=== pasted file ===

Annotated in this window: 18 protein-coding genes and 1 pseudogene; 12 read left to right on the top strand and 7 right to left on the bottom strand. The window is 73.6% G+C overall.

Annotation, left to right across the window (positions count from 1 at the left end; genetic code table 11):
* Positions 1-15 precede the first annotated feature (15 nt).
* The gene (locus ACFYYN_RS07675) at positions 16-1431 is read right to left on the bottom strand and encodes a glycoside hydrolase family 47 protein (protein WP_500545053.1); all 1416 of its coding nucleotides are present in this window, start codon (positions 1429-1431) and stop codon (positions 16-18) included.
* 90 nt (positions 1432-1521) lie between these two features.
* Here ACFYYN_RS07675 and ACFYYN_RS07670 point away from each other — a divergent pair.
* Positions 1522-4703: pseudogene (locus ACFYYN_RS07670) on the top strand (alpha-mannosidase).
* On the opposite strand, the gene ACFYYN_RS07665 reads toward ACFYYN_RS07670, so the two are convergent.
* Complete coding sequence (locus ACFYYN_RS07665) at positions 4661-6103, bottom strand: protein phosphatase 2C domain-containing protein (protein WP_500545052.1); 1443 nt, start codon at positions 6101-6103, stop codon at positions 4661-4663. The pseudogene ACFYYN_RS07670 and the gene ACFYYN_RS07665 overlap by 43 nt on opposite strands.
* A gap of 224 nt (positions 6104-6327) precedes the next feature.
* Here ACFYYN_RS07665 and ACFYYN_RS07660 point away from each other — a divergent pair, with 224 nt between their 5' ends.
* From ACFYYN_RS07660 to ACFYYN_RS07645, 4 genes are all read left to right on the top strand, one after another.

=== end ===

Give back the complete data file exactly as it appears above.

Annotated in this window: 18 protein-coding genes and 1 pseudogene; 12 read left to right on the top strand and 7 right to left on the bottom strand. The window is 73.6% G+C overall.

Annotation, left to right across the window (positions count from 1 at the left end; genetic code table 11):
* Positions 1-15 precede the first annotated feature (15 nt).
* The gene (locus ACFYYN_RS07675) at positions 16-1431 is read right to left on the bottom strand and encodes a glycoside hydrolase family 47 protein (protein WP_500545053.1); all 1416 of its coding nucleotides are present in this window, start codon (positions 1429-1431) and stop codon (positions 16-18) included.
* 90 nt (positions 1432-1521) lie between these two features.
* Here ACFYYN_RS07675 and ACFYYN_RS07670 point away from each other — a divergent pair.
* Positions 1522-4703: pseudogene (locus ACFYYN_RS07670) on the top strand (alpha-mannosidase).
* On the opposite strand, the gene ACFYYN_RS07665 reads toward ACFYYN_RS07670, so the two are convergent.
* Complete coding sequence (locus ACFYYN_RS07665) at positions 4661-6103, bottom strand: protein phosphatase 2C domain-containing protein (protein WP_500545052.1); 1443 nt, start codon at positions 6101-6103, stop codon at positions 4661-4663. The pseudogene ACFYYN_RS07670 and the gene ACFYYN_RS07665 overlap by 43 nt on opposite strands.
* A gap of 224 nt (positions 6104-6327) precedes the next feature.
* Here ACFYYN_RS07665 and ACFYYN_RS07660 point away from each other — a divergent pair, with 224 nt between their 5' ends.
* From ACFYYN_RS07660 to ACFYYN_RS07645, 4 genes are all read left to right on the top strand, one after another.